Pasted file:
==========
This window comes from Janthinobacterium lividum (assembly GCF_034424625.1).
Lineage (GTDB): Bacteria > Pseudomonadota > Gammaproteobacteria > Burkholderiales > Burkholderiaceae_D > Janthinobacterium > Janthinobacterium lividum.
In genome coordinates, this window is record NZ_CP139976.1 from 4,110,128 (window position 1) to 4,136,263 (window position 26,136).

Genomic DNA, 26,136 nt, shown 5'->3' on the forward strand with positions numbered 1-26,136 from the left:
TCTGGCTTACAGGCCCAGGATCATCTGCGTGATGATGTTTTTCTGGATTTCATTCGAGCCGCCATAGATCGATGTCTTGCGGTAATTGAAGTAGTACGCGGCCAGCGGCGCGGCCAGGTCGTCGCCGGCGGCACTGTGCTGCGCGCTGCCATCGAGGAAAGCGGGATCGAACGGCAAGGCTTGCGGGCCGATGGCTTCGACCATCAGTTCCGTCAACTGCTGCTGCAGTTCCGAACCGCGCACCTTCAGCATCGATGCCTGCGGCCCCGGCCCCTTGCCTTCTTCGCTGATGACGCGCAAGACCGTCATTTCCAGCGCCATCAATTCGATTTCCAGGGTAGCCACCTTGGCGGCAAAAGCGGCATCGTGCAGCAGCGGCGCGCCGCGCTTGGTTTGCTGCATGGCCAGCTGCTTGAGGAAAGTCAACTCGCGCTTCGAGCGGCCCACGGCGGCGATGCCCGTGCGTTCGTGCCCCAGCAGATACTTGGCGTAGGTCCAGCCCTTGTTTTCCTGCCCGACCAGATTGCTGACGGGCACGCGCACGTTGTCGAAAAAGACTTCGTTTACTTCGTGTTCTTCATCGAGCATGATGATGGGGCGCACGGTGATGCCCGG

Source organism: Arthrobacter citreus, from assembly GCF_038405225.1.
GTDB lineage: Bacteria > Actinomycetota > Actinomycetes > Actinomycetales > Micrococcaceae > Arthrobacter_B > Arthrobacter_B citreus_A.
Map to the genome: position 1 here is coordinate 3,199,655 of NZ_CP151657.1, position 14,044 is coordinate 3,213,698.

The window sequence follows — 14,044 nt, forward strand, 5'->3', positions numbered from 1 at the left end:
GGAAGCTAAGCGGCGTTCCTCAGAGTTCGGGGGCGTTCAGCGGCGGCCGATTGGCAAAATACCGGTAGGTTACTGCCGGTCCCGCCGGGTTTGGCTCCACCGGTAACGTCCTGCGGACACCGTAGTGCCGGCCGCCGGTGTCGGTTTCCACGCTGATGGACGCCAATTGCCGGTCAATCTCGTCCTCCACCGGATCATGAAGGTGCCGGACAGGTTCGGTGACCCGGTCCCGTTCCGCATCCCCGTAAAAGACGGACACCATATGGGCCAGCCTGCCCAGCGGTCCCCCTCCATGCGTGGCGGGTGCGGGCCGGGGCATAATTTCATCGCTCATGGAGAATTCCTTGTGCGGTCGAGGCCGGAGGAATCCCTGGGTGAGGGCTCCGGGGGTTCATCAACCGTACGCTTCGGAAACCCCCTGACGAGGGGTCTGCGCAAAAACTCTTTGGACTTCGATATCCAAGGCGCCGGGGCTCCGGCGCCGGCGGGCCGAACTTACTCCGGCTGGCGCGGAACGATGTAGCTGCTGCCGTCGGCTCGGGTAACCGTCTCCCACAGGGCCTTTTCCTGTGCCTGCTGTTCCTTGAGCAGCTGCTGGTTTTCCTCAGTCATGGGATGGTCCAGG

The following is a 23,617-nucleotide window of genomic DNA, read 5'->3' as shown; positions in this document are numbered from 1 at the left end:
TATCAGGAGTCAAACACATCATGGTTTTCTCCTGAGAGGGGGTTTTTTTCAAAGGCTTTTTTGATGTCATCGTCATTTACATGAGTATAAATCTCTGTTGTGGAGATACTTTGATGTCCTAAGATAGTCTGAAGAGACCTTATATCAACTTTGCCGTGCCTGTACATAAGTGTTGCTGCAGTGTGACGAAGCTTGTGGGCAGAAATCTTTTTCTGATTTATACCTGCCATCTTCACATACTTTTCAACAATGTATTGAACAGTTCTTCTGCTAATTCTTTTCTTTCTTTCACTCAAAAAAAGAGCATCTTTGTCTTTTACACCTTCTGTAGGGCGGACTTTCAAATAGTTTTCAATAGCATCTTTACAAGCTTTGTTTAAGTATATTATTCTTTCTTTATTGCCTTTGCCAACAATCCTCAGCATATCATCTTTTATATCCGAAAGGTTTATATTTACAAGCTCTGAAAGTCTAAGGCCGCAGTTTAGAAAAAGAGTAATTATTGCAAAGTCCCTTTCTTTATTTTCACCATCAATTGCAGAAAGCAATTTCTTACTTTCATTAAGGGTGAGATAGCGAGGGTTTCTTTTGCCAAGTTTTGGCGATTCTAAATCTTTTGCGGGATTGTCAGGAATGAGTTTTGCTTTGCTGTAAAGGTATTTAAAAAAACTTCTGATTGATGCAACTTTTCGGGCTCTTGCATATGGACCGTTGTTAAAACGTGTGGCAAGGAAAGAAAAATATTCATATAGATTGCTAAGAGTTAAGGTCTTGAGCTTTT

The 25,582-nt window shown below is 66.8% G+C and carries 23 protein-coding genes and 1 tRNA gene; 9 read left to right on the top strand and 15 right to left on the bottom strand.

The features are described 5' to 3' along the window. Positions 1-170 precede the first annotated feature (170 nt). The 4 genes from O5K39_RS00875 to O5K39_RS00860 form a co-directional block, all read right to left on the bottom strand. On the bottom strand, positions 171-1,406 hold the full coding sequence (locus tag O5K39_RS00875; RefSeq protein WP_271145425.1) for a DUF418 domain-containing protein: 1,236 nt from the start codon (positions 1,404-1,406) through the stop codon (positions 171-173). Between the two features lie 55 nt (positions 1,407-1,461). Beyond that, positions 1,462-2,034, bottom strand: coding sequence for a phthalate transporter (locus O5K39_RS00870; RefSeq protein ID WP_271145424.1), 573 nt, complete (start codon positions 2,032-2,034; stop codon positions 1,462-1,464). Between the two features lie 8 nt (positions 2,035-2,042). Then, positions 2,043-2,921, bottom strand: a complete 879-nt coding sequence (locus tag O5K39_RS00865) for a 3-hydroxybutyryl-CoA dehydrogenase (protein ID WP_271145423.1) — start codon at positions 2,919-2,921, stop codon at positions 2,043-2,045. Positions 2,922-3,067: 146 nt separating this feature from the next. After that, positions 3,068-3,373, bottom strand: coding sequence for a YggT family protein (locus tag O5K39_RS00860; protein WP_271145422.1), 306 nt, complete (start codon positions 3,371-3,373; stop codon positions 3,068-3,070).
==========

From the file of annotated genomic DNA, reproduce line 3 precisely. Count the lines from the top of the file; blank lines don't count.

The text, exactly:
In genome coordinates, this window is record NZ_CP139976.1 from 4,110,128 (window position 1) to 4,136,263 (window position 26,136).